None of the Politburo are from rival factions – all are clear Xi loyalists or former technocrats that owe their political careers entirely to Xi.


Xi’s domination of the top of Chinese politics is therefore complete. He has made no compromises to rivals and removed all potential competitors from the Politburo.

It is also unclear who might be his successor.

Xi has been appointed by the party congress to the top job for a third term – the first leader since Mao Zedong to achieve this feat. It is unclear how long he will stay in the job, but unlike his two predecessors he has thus far avoided crowning any younger members as heir apparent.

It’s now quite possible that he skips the sixth generation of leaders (born after 1960) altogether. Although there are candidates for succession - Ding Xuexiang is one example – they are also ageing. Ding himself will be 65 by 2027.

It is thus quite feasible that Xi stays on for at least one more term from 2027 as well.


The party congress has given us some answers about China’s political future, but also presented some questions too.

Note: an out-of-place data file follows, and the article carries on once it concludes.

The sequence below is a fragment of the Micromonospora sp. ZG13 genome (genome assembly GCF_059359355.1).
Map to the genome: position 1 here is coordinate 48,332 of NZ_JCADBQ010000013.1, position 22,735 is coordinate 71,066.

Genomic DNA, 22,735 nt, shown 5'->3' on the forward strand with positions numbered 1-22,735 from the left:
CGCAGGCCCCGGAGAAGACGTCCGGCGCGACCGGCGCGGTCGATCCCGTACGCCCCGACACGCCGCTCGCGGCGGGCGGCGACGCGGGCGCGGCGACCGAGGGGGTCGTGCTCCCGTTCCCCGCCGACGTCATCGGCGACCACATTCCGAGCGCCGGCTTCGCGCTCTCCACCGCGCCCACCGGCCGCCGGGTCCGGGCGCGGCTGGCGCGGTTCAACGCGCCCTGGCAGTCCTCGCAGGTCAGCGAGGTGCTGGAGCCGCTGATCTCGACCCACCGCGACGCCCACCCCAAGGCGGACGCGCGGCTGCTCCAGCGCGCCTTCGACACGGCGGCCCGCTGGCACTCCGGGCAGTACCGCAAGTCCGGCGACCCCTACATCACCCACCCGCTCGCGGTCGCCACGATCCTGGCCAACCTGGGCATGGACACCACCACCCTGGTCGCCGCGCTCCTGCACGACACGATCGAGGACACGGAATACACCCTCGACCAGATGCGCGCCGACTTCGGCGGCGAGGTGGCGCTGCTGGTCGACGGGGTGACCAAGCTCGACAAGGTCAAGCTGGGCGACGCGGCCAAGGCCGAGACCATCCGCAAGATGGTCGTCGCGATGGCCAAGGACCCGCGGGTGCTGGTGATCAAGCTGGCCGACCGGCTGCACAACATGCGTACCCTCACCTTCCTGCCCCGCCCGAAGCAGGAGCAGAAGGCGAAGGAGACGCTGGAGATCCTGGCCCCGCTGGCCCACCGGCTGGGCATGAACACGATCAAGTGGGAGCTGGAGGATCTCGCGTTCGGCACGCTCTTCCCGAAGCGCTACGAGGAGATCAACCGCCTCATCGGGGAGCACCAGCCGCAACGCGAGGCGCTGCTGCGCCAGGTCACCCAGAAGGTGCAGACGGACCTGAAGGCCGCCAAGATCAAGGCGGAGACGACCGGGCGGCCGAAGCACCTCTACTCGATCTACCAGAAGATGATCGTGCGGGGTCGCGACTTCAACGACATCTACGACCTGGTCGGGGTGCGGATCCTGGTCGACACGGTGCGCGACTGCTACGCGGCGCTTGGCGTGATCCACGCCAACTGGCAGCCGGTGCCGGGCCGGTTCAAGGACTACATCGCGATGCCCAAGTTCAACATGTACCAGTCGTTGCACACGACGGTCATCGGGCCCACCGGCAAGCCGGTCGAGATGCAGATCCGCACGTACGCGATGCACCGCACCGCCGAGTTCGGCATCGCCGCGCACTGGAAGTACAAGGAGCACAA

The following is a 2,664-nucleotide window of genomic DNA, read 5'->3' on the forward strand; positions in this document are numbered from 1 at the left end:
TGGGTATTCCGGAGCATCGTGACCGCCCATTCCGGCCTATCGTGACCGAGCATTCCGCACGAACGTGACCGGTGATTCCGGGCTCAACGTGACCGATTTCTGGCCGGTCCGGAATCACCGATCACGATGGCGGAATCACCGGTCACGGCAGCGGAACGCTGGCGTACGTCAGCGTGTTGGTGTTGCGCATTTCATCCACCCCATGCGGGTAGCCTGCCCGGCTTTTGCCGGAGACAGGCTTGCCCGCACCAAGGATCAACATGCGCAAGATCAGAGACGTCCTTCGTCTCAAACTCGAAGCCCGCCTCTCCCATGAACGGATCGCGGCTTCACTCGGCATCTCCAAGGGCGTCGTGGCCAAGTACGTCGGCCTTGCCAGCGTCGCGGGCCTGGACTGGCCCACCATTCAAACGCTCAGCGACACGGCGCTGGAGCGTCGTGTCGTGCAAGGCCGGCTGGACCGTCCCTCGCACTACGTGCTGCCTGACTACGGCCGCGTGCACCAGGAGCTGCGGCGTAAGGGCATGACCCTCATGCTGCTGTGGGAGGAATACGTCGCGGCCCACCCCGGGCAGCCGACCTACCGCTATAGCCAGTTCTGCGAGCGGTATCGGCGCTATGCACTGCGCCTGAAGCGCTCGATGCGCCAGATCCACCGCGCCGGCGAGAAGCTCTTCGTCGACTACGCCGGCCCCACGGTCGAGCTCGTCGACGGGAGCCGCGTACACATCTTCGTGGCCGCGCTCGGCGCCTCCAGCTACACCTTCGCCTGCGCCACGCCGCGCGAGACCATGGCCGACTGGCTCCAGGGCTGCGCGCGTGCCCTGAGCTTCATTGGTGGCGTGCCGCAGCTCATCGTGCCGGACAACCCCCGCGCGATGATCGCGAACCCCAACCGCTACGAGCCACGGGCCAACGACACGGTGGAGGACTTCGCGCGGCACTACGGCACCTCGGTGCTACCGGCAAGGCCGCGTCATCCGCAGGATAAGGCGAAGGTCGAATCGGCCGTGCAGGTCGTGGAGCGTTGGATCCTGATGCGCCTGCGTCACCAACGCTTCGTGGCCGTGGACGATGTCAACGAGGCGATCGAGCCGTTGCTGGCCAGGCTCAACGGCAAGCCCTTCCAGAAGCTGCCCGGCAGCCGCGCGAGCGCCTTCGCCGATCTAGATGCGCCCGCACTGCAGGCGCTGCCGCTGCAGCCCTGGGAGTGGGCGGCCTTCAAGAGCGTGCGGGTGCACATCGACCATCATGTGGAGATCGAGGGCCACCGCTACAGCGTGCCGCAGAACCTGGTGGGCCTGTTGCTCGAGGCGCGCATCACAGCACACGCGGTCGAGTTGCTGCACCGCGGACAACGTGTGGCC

Xi is now literally the unrivalled power in Chinese politics. He has stuffed the leading party bodies with his allies, stifled public dissent and tightened his grip on decision-making levers.

But his very power makes it less clear what happens next. For two decades before Xi, China’s political transitions were slowly becoming more transparent and predictable, as norms were codified and traditions set. Successors were appointed, retirement ages were (almost universally) obeyed and collective decision making was reinforced by the compromises necessary to mollify rival factions.

Now, those rules are left in tatters and there is no way to predict what happens next. Xi could stay in power for the next 20 years, unchained by norms or rules. Or he might suddenly decide in 2027 to step down, comfortable in the knowledge that he has reshaped the party in his image.

What we do know is that the next five years, and maybe more, very much belong to Xi Jinping.

Christian Le Miere is a foreign policy adviser and the founder and managing director of Arcipel, a strategic advisory firm based in London.

Source: CNA/aj